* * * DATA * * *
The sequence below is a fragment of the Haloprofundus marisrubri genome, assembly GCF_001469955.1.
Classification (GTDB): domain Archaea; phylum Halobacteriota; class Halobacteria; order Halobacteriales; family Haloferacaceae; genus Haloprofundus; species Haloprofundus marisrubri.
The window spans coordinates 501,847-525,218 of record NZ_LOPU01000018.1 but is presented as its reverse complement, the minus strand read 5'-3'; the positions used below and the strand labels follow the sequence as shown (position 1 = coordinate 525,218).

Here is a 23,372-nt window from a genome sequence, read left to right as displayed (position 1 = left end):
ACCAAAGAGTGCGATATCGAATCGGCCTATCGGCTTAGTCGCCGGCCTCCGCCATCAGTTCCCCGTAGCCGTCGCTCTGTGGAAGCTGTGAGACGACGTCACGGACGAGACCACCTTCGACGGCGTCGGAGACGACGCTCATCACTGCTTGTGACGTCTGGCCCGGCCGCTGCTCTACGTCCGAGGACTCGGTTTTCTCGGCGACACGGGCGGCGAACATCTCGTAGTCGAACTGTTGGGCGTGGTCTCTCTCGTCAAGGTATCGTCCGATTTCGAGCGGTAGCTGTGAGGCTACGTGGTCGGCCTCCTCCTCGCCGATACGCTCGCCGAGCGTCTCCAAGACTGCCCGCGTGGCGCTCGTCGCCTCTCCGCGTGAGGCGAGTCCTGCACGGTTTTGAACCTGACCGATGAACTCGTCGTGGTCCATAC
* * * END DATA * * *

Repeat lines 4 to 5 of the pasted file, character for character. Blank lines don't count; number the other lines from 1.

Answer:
Here is a 23,372-nt window from a genome sequence, read left to right as displayed (position 1 = left end):
ACCAAAGAGTGCGATATCGAATCGGCCTATCGGCTTAGTCGCCGGCCTCCGCCATCAGTTCCCCGTAGCCGTCGCTCTGTGGAAGCTGTGAGACGACGTCACGGACGAGACCACCTTCGACGGCGTCGGAGACGACGCTCATCACTGCTTGTGACGTCTGGCCCGGCCGCTGCTCTACGTCCGAGGACTCGGTTTTCTCGGCGACACGGGCGGCGAACATCTCGTAGTCGAACTGTTGGGCGTGGTCTCTCTCGTCAAGGTATCGTCCGATTTCGAGCGGTAGCTGTGAGGCTACGTGGTCGGCCTCCTCCTCGCCGATACGCTCGCCGAGCGTCTCCAAGACTGCCCGCGTGGCGCTCGTCGCCTCTCCGCGTGAGGCGAGTCCTGCACGGTTTTGAACCTGACCGATGAACTCGTCGTGGTCCATAC